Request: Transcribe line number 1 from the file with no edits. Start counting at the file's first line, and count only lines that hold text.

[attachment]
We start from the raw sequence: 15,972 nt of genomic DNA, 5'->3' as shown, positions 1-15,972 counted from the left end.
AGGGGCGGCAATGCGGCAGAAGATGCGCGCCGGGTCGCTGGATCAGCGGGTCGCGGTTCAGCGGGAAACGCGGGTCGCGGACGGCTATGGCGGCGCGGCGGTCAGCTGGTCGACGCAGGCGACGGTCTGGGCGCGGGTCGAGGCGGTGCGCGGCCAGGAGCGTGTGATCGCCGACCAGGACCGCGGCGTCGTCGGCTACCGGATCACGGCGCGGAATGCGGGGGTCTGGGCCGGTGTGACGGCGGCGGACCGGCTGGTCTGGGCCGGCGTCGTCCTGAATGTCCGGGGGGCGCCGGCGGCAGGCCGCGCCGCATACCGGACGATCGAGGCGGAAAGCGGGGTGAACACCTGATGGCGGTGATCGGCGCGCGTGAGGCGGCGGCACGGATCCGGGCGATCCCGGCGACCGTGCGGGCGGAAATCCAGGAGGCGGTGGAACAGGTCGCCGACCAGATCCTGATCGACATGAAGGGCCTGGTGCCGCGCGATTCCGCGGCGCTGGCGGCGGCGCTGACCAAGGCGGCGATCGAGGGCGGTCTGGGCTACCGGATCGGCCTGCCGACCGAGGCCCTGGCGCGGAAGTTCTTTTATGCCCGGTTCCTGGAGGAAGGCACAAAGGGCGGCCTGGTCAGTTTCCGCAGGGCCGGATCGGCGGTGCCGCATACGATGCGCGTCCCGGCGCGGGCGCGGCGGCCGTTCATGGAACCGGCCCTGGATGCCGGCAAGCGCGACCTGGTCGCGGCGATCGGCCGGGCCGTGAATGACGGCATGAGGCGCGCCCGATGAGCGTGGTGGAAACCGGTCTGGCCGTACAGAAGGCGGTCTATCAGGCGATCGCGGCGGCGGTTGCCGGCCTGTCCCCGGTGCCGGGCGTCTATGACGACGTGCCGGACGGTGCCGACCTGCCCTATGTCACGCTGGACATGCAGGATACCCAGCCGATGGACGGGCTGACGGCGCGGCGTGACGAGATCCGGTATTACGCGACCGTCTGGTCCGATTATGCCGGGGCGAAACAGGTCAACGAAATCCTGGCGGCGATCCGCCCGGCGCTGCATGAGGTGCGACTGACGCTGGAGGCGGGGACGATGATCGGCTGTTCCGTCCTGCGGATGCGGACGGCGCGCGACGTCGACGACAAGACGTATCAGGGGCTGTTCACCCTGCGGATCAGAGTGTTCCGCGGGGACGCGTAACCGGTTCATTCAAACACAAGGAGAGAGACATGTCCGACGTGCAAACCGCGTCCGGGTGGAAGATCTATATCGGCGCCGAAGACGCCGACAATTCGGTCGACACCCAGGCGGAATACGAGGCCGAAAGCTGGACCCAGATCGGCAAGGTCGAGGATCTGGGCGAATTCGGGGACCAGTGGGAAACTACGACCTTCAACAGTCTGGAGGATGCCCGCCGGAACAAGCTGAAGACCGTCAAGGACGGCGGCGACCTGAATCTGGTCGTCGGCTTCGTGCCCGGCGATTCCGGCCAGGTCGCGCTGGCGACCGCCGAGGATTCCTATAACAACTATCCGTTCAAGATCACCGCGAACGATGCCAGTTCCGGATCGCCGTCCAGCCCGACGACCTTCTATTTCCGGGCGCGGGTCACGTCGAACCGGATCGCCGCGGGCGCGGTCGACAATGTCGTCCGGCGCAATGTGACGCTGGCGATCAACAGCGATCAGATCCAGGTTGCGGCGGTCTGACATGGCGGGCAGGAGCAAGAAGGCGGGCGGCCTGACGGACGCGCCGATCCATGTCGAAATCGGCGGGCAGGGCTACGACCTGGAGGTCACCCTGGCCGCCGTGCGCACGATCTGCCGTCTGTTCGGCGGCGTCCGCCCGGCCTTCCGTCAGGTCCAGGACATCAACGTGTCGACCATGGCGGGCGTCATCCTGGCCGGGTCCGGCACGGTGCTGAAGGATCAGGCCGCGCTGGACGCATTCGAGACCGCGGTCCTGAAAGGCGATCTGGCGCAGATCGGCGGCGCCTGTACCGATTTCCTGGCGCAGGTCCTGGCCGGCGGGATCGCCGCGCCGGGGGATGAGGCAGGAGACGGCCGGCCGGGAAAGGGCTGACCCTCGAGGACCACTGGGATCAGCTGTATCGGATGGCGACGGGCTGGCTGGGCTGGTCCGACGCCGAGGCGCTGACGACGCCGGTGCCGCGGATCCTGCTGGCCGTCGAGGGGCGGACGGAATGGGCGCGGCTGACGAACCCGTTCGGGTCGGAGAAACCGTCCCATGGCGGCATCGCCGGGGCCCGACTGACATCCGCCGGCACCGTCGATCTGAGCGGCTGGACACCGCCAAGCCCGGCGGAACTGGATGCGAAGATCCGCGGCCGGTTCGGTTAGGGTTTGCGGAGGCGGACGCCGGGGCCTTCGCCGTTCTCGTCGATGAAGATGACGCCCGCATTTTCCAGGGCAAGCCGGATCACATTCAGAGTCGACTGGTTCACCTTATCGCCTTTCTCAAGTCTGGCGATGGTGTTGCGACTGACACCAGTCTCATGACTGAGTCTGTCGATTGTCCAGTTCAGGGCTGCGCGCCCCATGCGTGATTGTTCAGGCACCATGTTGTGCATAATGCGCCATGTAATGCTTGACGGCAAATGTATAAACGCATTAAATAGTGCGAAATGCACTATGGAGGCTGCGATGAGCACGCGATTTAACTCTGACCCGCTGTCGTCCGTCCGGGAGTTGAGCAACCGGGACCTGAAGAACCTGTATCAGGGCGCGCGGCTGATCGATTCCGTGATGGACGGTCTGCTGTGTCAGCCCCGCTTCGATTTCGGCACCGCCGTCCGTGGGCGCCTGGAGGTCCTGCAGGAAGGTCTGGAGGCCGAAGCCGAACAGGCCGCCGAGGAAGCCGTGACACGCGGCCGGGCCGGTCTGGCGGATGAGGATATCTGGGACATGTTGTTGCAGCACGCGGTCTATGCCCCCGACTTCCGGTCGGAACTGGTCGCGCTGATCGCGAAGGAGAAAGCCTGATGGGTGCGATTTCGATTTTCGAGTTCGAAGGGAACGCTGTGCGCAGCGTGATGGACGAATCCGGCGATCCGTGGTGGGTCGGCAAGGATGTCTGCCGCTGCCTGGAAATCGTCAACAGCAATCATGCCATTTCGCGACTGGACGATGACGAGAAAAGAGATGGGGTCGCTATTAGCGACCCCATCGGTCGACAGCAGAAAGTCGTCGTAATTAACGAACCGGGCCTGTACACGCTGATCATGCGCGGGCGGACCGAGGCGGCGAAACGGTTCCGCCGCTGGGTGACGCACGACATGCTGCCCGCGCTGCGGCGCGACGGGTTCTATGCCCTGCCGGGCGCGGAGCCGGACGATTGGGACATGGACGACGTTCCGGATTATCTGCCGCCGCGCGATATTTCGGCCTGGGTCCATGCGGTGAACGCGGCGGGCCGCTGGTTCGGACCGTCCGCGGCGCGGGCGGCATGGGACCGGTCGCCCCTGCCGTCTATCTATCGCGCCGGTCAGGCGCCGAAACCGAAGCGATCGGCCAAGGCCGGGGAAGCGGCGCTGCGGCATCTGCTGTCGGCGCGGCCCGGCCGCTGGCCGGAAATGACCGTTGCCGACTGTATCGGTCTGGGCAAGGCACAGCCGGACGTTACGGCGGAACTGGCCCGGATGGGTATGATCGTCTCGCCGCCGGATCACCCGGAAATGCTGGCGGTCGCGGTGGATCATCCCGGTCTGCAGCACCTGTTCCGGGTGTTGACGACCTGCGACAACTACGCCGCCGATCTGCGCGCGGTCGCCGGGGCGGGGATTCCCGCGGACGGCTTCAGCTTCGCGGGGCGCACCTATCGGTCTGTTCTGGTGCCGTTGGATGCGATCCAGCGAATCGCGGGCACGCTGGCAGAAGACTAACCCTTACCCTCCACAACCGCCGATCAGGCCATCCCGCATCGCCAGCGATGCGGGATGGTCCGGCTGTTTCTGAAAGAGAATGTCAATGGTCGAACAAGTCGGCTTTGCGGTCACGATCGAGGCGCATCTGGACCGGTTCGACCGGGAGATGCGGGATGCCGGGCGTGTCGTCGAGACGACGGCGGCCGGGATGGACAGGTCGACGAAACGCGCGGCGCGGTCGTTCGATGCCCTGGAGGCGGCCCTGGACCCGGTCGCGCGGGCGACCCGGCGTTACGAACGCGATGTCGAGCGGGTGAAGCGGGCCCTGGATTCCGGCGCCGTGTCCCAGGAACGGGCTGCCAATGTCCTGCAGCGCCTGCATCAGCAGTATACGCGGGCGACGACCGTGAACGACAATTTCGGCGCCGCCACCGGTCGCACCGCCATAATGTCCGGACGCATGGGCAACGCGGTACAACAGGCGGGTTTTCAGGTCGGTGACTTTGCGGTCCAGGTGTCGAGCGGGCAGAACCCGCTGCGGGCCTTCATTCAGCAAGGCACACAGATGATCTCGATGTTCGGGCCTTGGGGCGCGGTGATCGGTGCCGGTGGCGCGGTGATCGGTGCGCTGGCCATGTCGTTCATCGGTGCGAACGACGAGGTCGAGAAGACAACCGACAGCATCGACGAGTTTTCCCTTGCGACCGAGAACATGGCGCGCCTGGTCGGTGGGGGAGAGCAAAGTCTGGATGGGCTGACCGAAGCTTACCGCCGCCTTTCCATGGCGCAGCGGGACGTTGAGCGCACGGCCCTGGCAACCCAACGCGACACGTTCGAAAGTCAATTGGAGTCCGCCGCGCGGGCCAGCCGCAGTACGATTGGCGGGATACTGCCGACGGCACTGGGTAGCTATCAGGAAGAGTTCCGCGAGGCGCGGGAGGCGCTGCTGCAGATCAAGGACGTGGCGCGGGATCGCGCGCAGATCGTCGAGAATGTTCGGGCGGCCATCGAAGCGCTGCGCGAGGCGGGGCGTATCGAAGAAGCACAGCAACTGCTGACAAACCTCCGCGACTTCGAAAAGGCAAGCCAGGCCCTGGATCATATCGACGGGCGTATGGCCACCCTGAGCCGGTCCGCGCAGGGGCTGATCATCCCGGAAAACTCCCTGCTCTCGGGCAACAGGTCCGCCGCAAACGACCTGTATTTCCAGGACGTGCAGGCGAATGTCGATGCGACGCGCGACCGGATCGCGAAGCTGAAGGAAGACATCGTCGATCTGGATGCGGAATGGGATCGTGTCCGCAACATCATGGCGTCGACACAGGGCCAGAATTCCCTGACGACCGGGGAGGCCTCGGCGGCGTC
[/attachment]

We start from the raw sequence: 15,972 nt of genomic DNA, 5'->3' as shown, positions 1-15,972 counted from the left end.